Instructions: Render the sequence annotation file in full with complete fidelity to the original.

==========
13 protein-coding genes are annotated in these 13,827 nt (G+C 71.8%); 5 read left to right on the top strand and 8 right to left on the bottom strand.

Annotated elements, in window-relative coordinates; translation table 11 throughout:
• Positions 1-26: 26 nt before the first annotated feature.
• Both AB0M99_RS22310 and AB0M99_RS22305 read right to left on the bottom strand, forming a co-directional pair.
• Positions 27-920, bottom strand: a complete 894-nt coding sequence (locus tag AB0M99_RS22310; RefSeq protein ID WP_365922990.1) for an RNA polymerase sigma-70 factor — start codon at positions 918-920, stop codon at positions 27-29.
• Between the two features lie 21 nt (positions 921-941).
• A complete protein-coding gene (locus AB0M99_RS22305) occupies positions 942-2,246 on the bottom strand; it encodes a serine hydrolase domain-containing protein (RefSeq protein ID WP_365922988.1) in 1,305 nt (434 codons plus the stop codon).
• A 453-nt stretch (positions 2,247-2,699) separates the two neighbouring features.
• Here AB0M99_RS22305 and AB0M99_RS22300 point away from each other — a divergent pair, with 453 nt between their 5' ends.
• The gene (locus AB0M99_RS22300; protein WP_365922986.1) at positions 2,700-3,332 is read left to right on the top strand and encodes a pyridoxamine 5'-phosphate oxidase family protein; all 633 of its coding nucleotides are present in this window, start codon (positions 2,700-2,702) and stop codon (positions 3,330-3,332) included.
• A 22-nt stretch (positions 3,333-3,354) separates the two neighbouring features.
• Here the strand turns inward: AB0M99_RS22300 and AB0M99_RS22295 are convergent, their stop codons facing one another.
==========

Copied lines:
13 protein-coding genes are annotated in these 13,827 nt (G+C 71.8%); 5 read left to right on the top strand and 8 right to left on the bottom strand.

Annotated elements, in window-relative coordinates; translation table 11 throughout:
• Positions 1-26: 26 nt before the first annotated feature.
• Both AB0M99_RS22310 and AB0M99_RS22305 read right to left on the bottom strand, forming a co-directional pair.
• Positions 27-920, bottom strand: a complete 894-nt coding sequence (locus tag AB0M99_RS22310; RefSeq protein ID WP_365922990.1) for an RNA polymerase sigma-70 factor — start codon at positions 918-920, stop codon at positions 27-29.
• Between the two features lie 21 nt (positions 921-941).
• A complete protein-coding gene (locus AB0M99_RS22305) occupies positions 942-2,246 on the bottom strand; it encodes a serine hydrolase domain-containing protein (RefSeq protein ID WP_365922988.1) in 1,305 nt (434 codons plus the stop codon).
• A 453-nt stretch (positions 2,247-2,699) separates the two neighbouring features.
• Here AB0M99_RS22305 and AB0M99_RS22300 point away from each other — a divergent pair, with 453 nt between their 5' ends.
• The gene (locus AB0M99_RS22300; protein WP_365922986.1) at positions 2,700-3,332 is read left to right on the top strand and encodes a pyridoxamine 5'-phosphate oxidase family protein; all 633 of its coding nucleotides are present in this window, start codon (positions 2,700-2,702) and stop codon (positions 3,330-3,332) included.
• A 22-nt stretch (positions 3,333-3,354) separates the two neighbouring features.
• Here the strand turns inward: AB0M99_RS22300 and AB0M99_RS22295 are convergent, their stop codons facing one another.